Some students may be surprised to learn that accounting specialties come in a variety of topics for your accounting degree. The program you choose should depend on your career goals and the types of accounting tasks that you’re interested in. Do you hope to pursue a career as a CPA, help businesses to evaluate their finances, enter the exciting field of forensic accounting, or concentrate on something else? Read up on some common accounting specialties and degree types below to help see which option is right for you.
Accounting degrees for future CPAs or Certified Public Accountants are often more involved than the typical Bachelor degree, usually requiring 30 additional credit hours. Some schools offer five year programs that combine a Bachelor and Masters degree for students interested in public accounting specialties. You can expect to take courses related to accounting, auditing, taxation, and more.[i]
If you’re hoping to run the accounting department of an organization, you may be interested in an accounting degree with a focus on the needs of businesses. Many MBA programs offer accounting specialties, helping students to gain an understanding of business management and leadership principles in addition to accounting and finance.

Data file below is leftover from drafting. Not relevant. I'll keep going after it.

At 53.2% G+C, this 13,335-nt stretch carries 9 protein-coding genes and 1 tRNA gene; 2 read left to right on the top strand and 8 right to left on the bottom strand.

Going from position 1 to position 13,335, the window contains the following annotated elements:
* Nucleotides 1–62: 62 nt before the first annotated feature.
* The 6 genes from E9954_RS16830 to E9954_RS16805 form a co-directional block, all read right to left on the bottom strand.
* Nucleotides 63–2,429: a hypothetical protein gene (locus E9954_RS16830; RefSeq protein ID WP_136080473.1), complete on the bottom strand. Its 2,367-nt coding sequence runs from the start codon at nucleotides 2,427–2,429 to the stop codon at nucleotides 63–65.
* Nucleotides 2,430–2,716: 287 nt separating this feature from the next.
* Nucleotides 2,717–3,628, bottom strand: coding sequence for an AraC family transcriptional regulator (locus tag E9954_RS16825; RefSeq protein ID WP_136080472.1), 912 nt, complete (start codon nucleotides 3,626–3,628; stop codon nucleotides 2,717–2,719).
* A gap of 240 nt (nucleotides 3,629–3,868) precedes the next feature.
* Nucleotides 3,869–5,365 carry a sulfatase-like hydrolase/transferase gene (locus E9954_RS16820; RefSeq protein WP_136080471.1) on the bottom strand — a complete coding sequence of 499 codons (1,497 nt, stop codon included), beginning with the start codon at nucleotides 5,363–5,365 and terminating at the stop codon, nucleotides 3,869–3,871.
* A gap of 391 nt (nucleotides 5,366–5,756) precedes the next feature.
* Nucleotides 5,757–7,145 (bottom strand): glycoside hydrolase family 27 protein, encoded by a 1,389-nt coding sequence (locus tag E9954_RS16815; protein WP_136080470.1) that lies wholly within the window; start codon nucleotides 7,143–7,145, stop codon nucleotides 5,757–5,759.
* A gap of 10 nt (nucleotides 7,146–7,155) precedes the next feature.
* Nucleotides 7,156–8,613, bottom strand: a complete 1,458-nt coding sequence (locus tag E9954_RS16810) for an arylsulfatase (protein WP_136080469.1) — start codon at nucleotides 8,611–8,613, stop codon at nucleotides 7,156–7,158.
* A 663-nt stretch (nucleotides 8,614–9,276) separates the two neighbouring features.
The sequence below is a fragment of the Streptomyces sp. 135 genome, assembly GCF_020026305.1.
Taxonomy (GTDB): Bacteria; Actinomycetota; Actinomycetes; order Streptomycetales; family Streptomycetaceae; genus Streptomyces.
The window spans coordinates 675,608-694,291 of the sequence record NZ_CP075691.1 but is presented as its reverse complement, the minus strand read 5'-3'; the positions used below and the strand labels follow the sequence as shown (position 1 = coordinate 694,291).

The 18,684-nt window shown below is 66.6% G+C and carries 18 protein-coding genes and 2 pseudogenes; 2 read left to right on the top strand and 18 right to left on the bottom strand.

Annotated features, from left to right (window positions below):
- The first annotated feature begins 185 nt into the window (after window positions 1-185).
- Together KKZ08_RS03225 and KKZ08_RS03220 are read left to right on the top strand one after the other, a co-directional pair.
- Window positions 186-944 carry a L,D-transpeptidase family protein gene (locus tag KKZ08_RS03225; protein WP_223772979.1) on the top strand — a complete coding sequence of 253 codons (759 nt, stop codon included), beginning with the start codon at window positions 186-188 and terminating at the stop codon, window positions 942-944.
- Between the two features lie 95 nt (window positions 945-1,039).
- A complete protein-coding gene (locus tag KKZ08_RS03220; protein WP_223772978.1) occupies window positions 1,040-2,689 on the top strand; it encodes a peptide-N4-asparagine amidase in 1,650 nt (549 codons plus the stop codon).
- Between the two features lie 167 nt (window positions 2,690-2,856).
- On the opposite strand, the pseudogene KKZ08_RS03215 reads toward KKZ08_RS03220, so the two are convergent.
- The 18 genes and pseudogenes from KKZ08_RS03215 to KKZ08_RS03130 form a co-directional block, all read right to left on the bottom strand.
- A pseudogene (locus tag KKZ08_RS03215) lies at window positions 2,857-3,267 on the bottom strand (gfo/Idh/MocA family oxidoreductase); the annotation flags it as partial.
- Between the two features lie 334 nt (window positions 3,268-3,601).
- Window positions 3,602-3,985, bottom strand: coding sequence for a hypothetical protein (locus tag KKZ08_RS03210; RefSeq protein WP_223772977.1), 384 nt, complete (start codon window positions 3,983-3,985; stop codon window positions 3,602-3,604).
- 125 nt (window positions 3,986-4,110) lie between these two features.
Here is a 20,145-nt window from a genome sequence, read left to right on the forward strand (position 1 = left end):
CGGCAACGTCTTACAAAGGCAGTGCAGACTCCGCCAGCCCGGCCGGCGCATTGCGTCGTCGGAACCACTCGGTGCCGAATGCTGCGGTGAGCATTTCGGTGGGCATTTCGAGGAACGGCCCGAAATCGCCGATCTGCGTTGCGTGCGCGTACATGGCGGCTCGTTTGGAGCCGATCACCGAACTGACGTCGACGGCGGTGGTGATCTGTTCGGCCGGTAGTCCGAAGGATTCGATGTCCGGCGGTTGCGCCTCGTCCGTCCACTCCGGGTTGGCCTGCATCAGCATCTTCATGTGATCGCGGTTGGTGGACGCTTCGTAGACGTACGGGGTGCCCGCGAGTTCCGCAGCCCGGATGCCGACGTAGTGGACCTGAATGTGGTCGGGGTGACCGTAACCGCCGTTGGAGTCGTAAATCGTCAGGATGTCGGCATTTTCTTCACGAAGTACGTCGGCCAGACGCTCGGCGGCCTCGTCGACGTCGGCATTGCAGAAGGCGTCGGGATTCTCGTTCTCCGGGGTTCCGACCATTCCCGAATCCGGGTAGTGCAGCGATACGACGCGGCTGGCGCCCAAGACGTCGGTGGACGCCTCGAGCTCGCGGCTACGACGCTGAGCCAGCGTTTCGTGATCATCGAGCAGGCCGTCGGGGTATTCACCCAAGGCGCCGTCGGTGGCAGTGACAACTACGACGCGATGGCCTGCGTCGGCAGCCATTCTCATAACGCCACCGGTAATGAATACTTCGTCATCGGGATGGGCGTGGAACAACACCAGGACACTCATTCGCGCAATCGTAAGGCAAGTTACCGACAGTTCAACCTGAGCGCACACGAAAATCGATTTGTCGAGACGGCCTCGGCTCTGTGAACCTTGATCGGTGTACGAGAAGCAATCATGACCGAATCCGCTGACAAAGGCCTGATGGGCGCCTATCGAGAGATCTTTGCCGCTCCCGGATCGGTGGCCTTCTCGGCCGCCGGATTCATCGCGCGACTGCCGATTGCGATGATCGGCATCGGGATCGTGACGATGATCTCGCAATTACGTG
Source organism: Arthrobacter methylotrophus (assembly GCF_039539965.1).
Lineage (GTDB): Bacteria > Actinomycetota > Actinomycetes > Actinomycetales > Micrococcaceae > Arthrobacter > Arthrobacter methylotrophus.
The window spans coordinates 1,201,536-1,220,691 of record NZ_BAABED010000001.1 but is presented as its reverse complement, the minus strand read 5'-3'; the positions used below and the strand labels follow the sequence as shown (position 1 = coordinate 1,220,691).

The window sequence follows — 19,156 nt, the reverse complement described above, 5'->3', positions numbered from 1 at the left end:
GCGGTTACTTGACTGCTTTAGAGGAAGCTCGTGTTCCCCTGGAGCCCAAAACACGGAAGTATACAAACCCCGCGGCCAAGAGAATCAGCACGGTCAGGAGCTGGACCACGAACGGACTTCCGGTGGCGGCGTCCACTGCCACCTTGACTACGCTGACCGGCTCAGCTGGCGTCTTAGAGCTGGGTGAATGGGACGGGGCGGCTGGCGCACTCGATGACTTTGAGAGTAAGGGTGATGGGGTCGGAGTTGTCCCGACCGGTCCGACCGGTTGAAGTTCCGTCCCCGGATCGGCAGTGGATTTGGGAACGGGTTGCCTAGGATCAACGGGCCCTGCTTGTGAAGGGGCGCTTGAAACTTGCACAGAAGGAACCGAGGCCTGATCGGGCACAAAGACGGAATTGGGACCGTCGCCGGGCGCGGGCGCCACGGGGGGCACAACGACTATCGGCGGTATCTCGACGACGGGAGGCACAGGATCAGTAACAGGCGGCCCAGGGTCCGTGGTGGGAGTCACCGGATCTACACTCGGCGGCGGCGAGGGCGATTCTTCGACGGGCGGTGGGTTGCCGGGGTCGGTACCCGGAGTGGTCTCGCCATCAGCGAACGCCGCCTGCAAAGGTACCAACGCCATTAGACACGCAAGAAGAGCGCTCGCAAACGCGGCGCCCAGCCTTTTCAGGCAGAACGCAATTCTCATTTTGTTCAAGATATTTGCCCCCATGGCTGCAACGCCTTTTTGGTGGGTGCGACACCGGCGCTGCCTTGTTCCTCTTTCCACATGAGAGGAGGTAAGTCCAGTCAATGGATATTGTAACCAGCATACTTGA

Laws governing taxation can be so complex that many individuals and businesses need the advice of a tax accountant. If you are seeking an accounting degree with a focus on tax legislation, Internal Revenue Code, and other critical topics for tax professionals, you may wish to pursue a bachelor program in tax accounting or even a Master of Science in Taxation.
Forensic accounting may be one of the most fascinating types of accounting specialties, involving the investigation of financial crimes such as embezzlement, illegal transactions, and more. This career area typically calls for knowledge of not just accounting but also investigative procedures and law. If you’re interested in this specialty, evaluate accounting degrees with a concentration in Forensic accounting.[i]
Today’s business world is increasingly global in scope, and accounting professionals often benefit from knowledge of international procedures and regulations. If you are hoping to enhance your current career or prepare for diverse professional opportunities in your field, a concentration in international accounting and finance may be for you.
Bookkeepers handle accounting, payroll, and administrative tasks for businesses, and while they don’t always require degrees in accounting, some formal learning in this field may be helpful for professional advancement. An associate or bachelor degree that focuses on accounting fundamentals is often a good choice if you are interested in becoming a bookkeeper.